• Highly dynamic runoff (factor 9500) in a vadose canyon 100 m below the surface
  • Transit velocities differ by three orders of magnitude between base and high flow
  • Recession analysis and numerical modelling indicate a low water storage volume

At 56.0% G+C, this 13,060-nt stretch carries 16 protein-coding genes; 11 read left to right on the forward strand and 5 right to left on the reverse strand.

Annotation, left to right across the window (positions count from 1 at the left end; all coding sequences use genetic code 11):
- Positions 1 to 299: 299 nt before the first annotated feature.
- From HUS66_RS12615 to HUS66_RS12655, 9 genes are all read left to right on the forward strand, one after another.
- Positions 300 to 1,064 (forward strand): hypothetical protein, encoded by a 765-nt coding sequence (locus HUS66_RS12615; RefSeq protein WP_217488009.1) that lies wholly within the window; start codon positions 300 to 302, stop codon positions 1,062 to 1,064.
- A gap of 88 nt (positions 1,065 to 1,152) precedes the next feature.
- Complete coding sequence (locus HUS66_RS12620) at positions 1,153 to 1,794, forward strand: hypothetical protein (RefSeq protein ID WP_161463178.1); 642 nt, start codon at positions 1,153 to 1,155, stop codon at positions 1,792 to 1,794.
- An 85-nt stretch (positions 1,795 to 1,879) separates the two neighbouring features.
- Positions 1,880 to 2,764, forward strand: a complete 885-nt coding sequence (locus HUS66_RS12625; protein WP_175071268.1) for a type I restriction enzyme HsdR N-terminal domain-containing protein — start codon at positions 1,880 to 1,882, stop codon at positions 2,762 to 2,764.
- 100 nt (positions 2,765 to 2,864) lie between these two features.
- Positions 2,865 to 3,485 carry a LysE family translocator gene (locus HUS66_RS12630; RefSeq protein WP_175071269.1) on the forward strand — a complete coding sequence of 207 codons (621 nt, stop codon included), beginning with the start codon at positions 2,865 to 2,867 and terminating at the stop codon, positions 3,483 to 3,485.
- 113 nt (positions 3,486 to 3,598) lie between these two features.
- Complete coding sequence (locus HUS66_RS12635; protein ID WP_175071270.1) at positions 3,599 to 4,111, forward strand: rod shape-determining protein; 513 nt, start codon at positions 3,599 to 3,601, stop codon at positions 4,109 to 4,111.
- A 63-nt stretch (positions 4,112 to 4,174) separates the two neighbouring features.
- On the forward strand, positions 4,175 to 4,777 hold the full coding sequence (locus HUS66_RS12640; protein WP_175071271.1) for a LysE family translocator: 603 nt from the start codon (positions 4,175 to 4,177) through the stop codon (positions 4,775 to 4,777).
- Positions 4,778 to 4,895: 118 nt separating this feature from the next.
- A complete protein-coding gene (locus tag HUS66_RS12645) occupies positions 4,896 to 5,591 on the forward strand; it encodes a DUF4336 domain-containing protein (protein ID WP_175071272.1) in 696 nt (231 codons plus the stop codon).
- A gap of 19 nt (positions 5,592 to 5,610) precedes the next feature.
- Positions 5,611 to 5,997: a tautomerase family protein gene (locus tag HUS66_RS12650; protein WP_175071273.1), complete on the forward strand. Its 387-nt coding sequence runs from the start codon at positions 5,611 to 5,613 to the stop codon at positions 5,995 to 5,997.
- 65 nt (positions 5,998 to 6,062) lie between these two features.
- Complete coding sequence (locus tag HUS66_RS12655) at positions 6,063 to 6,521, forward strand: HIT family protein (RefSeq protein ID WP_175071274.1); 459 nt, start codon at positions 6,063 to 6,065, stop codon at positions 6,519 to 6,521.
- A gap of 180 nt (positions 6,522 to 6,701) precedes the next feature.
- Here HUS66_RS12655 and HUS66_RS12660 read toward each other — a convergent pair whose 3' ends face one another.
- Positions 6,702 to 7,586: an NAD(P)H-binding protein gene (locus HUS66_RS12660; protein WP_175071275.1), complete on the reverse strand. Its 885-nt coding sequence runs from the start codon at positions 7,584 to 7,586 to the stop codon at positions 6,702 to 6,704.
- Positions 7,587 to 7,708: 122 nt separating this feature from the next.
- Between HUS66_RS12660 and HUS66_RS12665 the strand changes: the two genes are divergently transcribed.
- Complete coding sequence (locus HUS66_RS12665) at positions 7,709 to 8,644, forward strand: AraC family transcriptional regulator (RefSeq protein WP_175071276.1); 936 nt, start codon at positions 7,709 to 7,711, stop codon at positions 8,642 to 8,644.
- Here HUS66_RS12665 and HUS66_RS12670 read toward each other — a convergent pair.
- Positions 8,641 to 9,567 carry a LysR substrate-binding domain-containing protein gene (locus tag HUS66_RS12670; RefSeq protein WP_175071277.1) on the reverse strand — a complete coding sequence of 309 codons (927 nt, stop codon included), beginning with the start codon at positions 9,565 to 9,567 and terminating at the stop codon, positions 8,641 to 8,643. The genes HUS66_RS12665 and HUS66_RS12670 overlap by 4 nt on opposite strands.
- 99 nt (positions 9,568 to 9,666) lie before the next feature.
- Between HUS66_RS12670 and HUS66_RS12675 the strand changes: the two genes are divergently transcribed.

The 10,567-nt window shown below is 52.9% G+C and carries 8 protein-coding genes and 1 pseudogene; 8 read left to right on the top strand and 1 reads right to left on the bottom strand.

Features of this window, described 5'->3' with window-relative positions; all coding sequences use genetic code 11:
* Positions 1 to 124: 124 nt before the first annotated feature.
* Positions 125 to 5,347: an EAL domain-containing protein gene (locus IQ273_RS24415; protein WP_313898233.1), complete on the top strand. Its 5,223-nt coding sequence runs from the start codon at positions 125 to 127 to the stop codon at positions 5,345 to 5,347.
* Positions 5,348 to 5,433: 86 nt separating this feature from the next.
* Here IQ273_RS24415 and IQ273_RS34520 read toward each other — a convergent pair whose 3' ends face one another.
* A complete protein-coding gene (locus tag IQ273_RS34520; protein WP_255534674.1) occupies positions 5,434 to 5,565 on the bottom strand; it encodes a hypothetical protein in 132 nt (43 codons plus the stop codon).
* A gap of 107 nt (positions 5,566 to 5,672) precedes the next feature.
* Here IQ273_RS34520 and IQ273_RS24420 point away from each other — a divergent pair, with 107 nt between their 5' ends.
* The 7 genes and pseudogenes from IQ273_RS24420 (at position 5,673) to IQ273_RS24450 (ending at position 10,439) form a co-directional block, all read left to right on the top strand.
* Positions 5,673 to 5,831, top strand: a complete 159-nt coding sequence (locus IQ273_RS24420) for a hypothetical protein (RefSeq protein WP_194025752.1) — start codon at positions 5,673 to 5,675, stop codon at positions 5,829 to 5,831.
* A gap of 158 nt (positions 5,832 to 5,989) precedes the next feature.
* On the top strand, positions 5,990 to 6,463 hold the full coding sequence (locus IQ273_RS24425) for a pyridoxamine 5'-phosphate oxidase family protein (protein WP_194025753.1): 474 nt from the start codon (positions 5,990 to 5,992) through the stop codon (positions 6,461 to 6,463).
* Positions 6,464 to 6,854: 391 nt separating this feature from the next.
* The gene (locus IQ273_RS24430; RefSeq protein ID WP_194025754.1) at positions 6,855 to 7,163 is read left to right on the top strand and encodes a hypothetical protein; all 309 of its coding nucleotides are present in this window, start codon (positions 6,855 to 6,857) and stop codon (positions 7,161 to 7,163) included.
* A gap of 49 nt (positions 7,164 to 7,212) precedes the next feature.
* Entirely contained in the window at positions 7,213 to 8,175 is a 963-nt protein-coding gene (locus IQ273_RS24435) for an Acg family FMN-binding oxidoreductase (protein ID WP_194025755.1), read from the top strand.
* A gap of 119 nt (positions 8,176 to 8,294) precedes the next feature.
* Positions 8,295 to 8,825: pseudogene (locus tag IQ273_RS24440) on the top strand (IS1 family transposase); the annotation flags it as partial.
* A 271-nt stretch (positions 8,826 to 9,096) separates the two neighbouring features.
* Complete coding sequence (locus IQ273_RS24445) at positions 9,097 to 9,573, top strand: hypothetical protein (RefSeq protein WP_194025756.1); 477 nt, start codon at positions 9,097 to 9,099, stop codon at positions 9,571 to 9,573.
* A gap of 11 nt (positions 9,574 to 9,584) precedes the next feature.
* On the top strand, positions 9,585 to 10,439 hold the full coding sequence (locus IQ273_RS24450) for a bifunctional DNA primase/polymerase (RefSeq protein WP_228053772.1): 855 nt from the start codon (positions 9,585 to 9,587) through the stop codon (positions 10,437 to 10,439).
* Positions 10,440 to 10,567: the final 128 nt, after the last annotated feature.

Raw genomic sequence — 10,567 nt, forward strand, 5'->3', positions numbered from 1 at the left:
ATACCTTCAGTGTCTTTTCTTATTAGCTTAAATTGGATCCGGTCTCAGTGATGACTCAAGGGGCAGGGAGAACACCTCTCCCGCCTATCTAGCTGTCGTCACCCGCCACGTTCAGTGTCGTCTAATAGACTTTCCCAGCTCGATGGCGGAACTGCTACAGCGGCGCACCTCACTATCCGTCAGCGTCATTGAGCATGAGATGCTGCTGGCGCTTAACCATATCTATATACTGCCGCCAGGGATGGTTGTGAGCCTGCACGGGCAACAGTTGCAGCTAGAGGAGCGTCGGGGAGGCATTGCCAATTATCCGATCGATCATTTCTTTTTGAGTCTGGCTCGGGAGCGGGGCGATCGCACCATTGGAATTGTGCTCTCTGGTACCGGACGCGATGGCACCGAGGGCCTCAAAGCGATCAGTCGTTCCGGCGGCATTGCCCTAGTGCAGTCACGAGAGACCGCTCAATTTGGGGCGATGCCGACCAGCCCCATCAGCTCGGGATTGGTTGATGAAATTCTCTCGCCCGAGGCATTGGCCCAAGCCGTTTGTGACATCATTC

Karst aquifers are highly vulnerable to contamination due to quick water flow through conduits. Their high heterogeneity and the poorly known infiltration effect of the vadose zone make quantification of recharge processes difficult. This study characterizes the water flow and storage in the upper vadose zone with almost four years monitoring of a permanent stream in a vadose shaft (Furtowischacht). Its small catchment of 4,500 m² is located in a former glaciated high Alpine environment (Hochschwab, Austria). High discharge fluctuations between 0.002 and 19 l/s, relatively high hydrograph recession coefficients, and transit velocities between 0.0015 and 2.4 m/s estimated with salt tracer experiments indicate a highly dynamic discharge behavior. A fast point infiltration through open karren and dolines could be observed for rainfall events and indicates a highly karstified network with a rapid water transmission. Snowmelt periods show only a slower flow component and diffuse infiltration. However, condensation within the conduit system is likely superimposed to this signal. A lumped-parameter rainfall-runoff model is used to simulate the discharge with a dual porosity approach. It indicates a low storage volume, which is in accordance with the estimated storage of 22 m³ (or 5 mm), deduced from the recession analyses. In contrary, the physicochemical parameters argue for some storage capability: 1) After an increase of discharge, electric conductivity reacts with an average delay of 50 min; 2) Partly a piston flow can be recognized. These amounts of water may be stored in the partial soil cover alone and therefore the presence of a hydrologically significant epikarst layer is unclear.



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